I have the same professor for two different classes this term. We’ll call him Professor K. He is one of those professors who, if he had taught at UM, would have been held up as an example of “evil commies” brainwashing innocent minds, because he has a special interest in the history of military industrial complexes and war machines, with a special focus on his native Japan. He is also incredibly autistic, setting off my “autdar” five minutes after I met him. This is probably the first time I’ve had a professor who was very obviously autistic, and it’s made me realize certain things about myself and my own style of learning.
I’ve been talking with some other students, and their opinion of him is not unlike that of Percy Weasley towards Albus Dumbledore: “Oh, don’t get me wrong, he’s brilliant, but half the time I don’t know what he’s saying;” “He’s very bright, but the class is difficult for me. I don’t really get how he lectures;” and “My God, he’s all over the place! His mind must be a crazy hurricane!”
I’ve not noticed this, though. Everything he says makes perfect sense to me, and I’m able to understand the lectures and the points he makes with ease. I’ve already done three assignments for his course, and gotten great marks on them, so I know it’s not just me thinking I understand what he’s on about.
Jaime very astutely observed once that the way my mind works “is so logical to you that you don’t need to really explain or think about how you get from Step A to Step Z. You just do, and then you can’t understand why other people can’t see the blatant logic behind it.” Methinks Professor K is the exact same kind of thinker, which is why he and I have such a great rapport, and why his NT students struggle to keep up with some of his lectures and assignments. Without any real verbal one-on-one communication, our minds synced up, and the lectures and assignments came naturally to me, because his way of thinking mirrored my own.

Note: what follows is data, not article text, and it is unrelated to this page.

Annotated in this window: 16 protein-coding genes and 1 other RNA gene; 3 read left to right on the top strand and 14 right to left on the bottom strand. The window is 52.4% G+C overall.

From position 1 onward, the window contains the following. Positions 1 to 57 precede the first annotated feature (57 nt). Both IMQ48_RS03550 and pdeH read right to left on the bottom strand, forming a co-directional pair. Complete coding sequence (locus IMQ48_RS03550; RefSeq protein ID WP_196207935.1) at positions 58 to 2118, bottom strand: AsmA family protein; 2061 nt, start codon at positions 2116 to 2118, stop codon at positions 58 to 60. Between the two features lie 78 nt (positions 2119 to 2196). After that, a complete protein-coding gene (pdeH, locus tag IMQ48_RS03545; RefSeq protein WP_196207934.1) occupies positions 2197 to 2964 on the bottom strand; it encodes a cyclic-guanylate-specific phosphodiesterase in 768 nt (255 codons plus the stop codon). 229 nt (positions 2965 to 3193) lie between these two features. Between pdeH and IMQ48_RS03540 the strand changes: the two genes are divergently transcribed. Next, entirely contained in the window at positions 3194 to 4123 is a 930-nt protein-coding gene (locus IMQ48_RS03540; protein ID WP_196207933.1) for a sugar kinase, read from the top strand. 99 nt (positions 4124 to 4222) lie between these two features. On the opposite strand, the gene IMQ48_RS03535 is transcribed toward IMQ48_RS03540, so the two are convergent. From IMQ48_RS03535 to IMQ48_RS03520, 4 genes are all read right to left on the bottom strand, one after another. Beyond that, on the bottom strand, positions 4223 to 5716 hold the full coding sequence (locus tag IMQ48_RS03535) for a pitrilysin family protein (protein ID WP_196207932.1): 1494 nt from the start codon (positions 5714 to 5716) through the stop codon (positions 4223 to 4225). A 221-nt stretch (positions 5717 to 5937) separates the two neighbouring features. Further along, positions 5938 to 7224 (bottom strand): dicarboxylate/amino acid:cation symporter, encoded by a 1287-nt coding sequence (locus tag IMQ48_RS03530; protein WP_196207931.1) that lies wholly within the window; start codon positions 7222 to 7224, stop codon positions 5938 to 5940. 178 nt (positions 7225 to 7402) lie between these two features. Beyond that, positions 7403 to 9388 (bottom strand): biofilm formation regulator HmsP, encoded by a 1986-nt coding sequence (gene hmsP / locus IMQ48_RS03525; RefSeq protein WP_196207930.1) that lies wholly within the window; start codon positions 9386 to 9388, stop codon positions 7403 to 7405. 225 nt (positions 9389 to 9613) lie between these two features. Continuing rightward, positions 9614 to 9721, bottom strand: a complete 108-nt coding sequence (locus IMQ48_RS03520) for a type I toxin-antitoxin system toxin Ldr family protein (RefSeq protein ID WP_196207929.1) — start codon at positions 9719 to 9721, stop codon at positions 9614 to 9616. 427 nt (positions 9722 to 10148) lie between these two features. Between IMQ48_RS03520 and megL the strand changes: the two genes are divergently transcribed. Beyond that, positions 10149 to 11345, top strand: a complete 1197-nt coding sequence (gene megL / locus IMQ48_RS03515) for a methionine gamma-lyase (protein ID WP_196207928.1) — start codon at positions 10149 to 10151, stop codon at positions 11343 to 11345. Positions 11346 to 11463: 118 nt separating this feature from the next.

This experience makes me realize just how truly silly it is to claim that autistic people have no empathy and can’t relate to others intuitively. Moments like this one demonstrate how wrong that assumption truly is.
About the Author: Nominatissima is an undergraduate student at the University of Victoria studying history and social justice issues. She is on the autism spectrum, diagnosed with Asperger’s Syndrome at the age of fifteen. This post first appeared on her blog, nominatissima, and is reprinted here by permission.